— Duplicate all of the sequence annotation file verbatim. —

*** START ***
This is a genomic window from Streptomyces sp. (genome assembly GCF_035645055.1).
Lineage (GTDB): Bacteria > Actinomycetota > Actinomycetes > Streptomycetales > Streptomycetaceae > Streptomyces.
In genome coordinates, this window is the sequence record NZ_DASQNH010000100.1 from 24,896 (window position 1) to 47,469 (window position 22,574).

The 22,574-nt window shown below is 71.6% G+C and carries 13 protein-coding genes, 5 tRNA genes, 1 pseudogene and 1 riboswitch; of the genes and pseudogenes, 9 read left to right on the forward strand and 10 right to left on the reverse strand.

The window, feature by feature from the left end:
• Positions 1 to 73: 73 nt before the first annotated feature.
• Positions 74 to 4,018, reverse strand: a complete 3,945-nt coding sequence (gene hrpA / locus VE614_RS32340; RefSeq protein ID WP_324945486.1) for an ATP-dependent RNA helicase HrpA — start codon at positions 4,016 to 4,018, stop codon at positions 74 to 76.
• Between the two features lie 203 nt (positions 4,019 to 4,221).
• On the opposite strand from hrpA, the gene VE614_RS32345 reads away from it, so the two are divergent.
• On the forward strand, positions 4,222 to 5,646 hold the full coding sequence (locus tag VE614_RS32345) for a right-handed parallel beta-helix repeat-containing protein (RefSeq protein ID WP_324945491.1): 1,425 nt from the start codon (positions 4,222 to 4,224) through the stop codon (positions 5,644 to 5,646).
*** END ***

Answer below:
This is a genomic window from Streptomyces sp. (genome assembly GCF_035645055.1).
Lineage (GTDB): Bacteria > Actinomycetota > Actinomycetes > Streptomycetales > Streptomycetaceae > Streptomyces.
In genome coordinates, this window is the sequence record NZ_DASQNH010000100.1 from 24,896 (window position 1) to 47,469 (window position 22,574).

The 22,574-nt window shown below is 71.6% G+C and carries 13 protein-coding genes, 5 tRNA genes, 1 pseudogene and 1 riboswitch; of the genes and pseudogenes, 9 read left to right on the forward strand and 10 right to left on the reverse strand.

The window, feature by feature from the left end:
• Positions 1 to 73: 73 nt before the first annotated feature.
• Positions 74 to 4,018, reverse strand: a complete 3,945-nt coding sequence (gene hrpA / locus VE614_RS32340; RefSeq protein ID WP_324945486.1) for an ATP-dependent RNA helicase HrpA — start codon at positions 4,016 to 4,018, stop codon at positions 74 to 76.
• Between the two features lie 203 nt (positions 4,019 to 4,221).
• On the opposite strand from hrpA, the gene VE614_RS32345 reads away from it, so the two are divergent.
• On the forward strand, positions 4,222 to 5,646 hold the full coding sequence (locus tag VE614_RS32345) for a right-handed parallel beta-helix repeat-containing protein (RefSeq protein ID WP_324945491.1): 1,425 nt from the start codon (positions 4,222 to 4,224) through the stop codon (positions 5,644 to 5,646).